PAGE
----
When you run the world’s most popular social media platform, it would stand to reason that you’re pretty good at communicating. Like, you understand social cues, dead space, self-deprecation, making others comfortable, yadda yadda yadda.
Only, what if that’s not the case? What if your life is ruled so much by emoticons, thumbs up, shares, and the endless roll of comments that you’ve completely forgotten how to just be?
For Facebook creator Mark Zuckerberg, it would appear nothing comes easy — especially when you’re trying to do everything with a broken arm and no one believes you.
The millennial and Mission District mansion-owner — who at least some of the time commutes outside the city for work, when he's not staying at his Palo Alto compound — invited old man comedian Jerry Seinfeld to Facebook headquarters Tuesday for the company’s very first live Q&A.
Mostly dull, the video is quite long at an hour. But right off the bat, we get some useful info: Zuck says he’s not one of the lizard people. (We don’t blame you if you’re still not convinced.) But after that reveal, just skip to about the 43-minute mark.
That’s when Seinfeld “arrives.”
At this point, Zuck makes a big mistake in live streaming by leaving the frame to “find” Jerry. It feels like eons, but they do finally get back to the camera.
Apparently to get both men in the frame, they must sit uncomfortably close to each other, forcing Zuck to use incredible posture so as not to place his face in Seinfeld’s lap. They are so close that it appears Zuck has his hand on Seinfeld’s left hip for most of the conversation.
The rest of it is very much parent taking to millennial child. Seinfeld’s first “who the fuck is this guy?” moment comes after Zuck drops typical techie lingo when describing Facebook’s virtual reality venture Oculus: “It’s just much more compelling when you can change the world and interact with other people.”
Then they go to the question part — pre-submitted questions and live questions that Seinfeld says are not interesting at all. Zuck gets nervous.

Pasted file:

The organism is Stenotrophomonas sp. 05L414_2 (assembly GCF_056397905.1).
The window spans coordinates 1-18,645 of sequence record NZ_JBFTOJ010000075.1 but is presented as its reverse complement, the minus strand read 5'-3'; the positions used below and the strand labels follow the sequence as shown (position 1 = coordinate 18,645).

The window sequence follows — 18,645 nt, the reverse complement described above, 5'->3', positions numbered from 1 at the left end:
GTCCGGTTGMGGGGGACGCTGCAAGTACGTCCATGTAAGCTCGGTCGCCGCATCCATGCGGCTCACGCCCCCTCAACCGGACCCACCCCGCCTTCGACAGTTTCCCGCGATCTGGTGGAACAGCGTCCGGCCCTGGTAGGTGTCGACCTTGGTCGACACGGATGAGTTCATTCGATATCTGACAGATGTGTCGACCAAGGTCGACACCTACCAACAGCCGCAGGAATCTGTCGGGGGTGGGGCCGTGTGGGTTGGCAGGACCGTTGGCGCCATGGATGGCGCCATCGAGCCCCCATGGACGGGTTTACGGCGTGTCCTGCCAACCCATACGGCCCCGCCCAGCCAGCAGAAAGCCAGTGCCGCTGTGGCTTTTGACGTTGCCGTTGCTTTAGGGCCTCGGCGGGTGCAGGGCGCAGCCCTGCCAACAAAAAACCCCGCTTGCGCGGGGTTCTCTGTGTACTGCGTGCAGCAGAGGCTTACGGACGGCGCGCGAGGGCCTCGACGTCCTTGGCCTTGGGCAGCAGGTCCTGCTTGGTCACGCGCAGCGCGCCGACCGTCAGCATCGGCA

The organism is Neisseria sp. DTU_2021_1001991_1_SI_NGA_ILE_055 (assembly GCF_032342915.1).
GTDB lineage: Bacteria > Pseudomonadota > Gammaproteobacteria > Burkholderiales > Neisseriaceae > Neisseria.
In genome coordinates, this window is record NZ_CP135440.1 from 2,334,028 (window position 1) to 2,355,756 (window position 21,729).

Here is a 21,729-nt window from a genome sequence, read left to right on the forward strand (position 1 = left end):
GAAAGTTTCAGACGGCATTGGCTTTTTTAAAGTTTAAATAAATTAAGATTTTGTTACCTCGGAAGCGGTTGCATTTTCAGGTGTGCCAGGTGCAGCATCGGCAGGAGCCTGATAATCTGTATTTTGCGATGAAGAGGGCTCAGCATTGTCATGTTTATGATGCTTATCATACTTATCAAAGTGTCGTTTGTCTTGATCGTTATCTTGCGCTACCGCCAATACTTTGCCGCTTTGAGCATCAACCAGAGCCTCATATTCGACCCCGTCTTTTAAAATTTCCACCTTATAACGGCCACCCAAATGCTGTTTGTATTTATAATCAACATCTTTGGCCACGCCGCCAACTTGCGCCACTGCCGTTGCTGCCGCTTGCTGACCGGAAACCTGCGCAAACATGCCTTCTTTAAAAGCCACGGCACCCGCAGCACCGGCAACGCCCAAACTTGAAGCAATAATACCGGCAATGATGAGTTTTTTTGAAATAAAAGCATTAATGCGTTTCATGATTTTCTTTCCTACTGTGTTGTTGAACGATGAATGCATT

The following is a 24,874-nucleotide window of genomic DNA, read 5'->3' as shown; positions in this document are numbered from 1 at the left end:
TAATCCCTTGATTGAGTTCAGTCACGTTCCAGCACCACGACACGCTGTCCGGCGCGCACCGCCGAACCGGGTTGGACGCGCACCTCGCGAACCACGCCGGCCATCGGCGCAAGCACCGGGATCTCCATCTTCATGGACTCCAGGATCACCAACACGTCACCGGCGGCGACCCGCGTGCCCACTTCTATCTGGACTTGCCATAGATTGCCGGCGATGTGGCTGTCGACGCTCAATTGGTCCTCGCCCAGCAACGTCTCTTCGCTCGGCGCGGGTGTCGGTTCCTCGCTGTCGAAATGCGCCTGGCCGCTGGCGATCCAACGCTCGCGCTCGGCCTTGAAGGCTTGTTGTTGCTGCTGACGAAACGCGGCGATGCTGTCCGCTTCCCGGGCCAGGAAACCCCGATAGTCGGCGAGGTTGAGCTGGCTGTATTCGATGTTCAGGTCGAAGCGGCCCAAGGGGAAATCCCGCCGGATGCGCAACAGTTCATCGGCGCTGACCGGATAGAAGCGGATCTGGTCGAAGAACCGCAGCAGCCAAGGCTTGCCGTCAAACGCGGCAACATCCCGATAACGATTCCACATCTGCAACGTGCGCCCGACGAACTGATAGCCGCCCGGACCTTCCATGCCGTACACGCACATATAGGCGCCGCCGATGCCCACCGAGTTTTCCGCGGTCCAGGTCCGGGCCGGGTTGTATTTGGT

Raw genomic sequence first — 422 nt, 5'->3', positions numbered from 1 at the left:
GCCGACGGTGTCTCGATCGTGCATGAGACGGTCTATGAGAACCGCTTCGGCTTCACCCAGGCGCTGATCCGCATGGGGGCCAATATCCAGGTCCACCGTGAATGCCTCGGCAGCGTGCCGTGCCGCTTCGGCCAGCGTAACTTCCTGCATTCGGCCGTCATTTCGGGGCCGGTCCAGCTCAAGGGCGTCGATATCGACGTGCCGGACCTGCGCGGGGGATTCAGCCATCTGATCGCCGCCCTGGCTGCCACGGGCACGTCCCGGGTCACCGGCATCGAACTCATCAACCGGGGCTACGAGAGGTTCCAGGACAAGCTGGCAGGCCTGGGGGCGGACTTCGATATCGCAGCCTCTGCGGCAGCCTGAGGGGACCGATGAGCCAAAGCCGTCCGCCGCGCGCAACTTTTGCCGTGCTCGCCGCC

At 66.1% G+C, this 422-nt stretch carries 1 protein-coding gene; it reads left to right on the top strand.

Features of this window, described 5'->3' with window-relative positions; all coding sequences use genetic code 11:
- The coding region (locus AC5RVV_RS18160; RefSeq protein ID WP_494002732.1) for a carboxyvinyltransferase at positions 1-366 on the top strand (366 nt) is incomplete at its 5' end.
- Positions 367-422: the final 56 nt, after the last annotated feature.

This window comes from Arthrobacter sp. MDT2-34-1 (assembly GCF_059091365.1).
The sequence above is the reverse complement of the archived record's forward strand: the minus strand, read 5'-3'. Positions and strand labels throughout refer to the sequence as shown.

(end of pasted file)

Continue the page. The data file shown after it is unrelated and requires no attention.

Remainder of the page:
So Seinfeld pivots and starts asking Zuck questions.
On his morning routine: Unsurprisingly, Zuck’s first impulse upon waking is to check Facebook.
On the artificial intelligence Zuck has been toying with: Seinfeld wonders why anyone would spend so much time on something that just opens your front door.
Then the broken arm comes up. Zuck fractured a tiny bone near his elbow after falling off his new bike 10 seconds into riding it. He says for that kind of injury, it’s better to not have a cast. (We’re guessing he was treated at Zuckerberg San Francisco General Hospital in the Mission.)
“I have a way of making things more intense than they should be,” Zuck deadpans.
Then the good stuff starts — as in the most awkward and hilarious parts. They take a question that’s not really a question, more of a suggestion. Zuck is thrilled with it, Seinfeld not so much. Someone in Menlo Park suggests they should attend a neighborhood block party. Seinfeld quickly dismisses the notion, much to Zuck’s chagrin. More techie lingo ensues: Zuck thinks Facebook builds a global community, and “playing a part in the local community” is at the heart of what Facebook does.
“What part would we play besides, ‘Can I take a selfie with you,’” Seinfeld offers.
This is the big divide between the two, perhaps between the generations. Zuck believes Facebook and the like have made the world a better place. Seinfeld holds no such illusions.
“Your goal was to take the social experience and put it online,” Seinfeld says. “My goal was to take the actual, human social experience and get away from that.”
“Yeah, I would like to eliminate the entire social experience.”
“Why? That sounds terrible.”
“Because I don’t feel comfortable.”
They both laugh.
“Stand-up comedy is a way to interact with people in a completely anonymous way. Unconnected. You never meet any of these people,” Seinfeld says. “That’s the first virtual reality: stand-up comedy.”
“Interesting,” says Zuck, totally serious, completely missing the joke. “It seems we have completely different reactions to dealing with our social insecurities.”
When Zuck says near the end that it’s been a pretty fun live Q&A, Seinfeld chuckles in obvious disagreement.
But before Zuck can wrap and update his status, Seinfeld gets in the deepest dig of all. He tells him that Zuck’s handlers warned him about the broken arm — like, creepily it would seem: “Don’t ask him, don’t pretend you know about it, but if he brings it up the arm is really broken.”
“It’s a big thing going on at the company today,” Seinfeld says.
Zuck’s response: “Um … yeah.”